prominent critic Alexei Navalny died in an Arctic prison last month, while other opponents of the president’s regime are either imprisoned or in exile.

Meanwhile, the election underwent minimal independent monitoring, as the Organisation for Security and Co-operation in Europe (OSCE) was not invited to observe the three-day voting process.

Responding to the election’s conduct, Cameron took to his official Twitter account to express his dismay, stating, “this is not what free and fair elections look like.”

He added, “The polls in Russia have closed amid illegal elections held on Ukrainian territory, limited voter choice, and the absence of independent OSCE monitoring. This does not resemble free and fair elections.”

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In 25 Minutes, 13 Earthquakes Hit California

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Overnight, California experienced a sequence of 13 earthquakes within just 25 minutes, as confirmed by the National Weather Service (NWS).

According to US authorities, the initial earthquake occurred shortly after midnight on Monday, striking northwest of El Centro, a city situated in the southern border region. The United States Geological Survey (USGS) reported the quake as registering a magnitude of 4.8 and causing significant shaking across San Diego County.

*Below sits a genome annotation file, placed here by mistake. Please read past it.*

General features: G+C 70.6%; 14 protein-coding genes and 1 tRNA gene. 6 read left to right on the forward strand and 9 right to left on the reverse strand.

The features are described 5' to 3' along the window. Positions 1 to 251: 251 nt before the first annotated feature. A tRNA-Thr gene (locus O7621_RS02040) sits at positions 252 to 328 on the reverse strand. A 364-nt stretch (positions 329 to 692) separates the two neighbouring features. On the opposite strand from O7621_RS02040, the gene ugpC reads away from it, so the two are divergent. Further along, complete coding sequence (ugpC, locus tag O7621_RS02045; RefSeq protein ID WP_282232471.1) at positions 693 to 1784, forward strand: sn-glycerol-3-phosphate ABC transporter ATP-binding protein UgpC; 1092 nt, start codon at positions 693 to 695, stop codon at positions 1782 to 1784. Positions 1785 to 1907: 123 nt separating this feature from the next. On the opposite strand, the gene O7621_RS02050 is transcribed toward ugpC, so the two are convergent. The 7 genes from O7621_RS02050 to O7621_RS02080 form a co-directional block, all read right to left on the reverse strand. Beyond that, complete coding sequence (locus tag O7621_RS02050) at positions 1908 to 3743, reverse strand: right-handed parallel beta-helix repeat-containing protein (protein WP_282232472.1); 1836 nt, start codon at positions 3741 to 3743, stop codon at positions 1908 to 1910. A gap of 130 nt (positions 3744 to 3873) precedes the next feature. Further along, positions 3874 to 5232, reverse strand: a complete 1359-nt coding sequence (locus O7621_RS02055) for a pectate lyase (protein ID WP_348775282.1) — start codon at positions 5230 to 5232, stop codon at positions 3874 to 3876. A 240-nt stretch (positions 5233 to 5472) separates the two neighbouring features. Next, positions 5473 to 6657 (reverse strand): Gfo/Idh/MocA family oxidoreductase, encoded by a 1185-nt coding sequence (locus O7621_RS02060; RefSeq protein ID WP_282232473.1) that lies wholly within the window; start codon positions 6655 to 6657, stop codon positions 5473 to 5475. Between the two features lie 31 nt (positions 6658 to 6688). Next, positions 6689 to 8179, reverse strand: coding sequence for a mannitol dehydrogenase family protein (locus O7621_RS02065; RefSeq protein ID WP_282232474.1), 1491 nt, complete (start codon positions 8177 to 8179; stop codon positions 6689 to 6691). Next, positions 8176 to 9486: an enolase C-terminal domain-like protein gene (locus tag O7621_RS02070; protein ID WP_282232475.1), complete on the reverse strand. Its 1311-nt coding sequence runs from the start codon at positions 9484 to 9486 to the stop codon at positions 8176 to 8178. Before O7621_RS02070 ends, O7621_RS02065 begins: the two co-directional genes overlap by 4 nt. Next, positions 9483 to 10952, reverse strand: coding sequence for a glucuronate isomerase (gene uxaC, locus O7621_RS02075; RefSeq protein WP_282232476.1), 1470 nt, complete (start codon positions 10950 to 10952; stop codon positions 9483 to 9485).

A 4.5 magnitude aftershock followed merely six minutes later, originating west of the Salton Sea, as stated by the USGS. This was succeeded by a series of smaller aftershocks.

Meteorologists attribute these seismic events to the San Jacinto fault system, recognized as one of the most active faults in southern California.

The initial quake struck at 12:36 am on Monday, with its epicenter located 11.7 miles deep, as revealed by the USGS. The occurrence of this quake, along with twelve subsequent ones, triggered a shake alert issued by the USGS.

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NATO chief tells Turkey ‘time has come’ to let Sweden join

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NATO Secretary General Jens Stoltenberg urged Turkey on Monday to expedite the approval of Sweden’s pending membership, stating that it should be done “as soon as possible.” Stoltenberg emphasized that Sweden has fulfilled its commitments, and now it is crucial for Turkey to conclude the accession process.

As of now, Turkey and Hungary are the only NATO member states that have not ratified Sweden’s bid for membership, despite Sweden applying for it over 18 months ago. The Turkish parliament initiated discussions on Sweden’s membership earlier this month, following President Recep Tayyip Erdogan’s initiation of the process after a NATO summit agreement in July.

While the other 29 NATO allies had hoped to officially welcome Sweden into the alliance during a foreign ministers’ meeting in Brussels this week, the process is currently in the committee stage in the Turkish parliament.

Expressing his desire for a swifter ratification process, Stoltenberg remarked, “I would have liked to see more speed in the ratification process, that’s no secret. I would like them to finalize that, and that’s exactly what I have communicated many times.”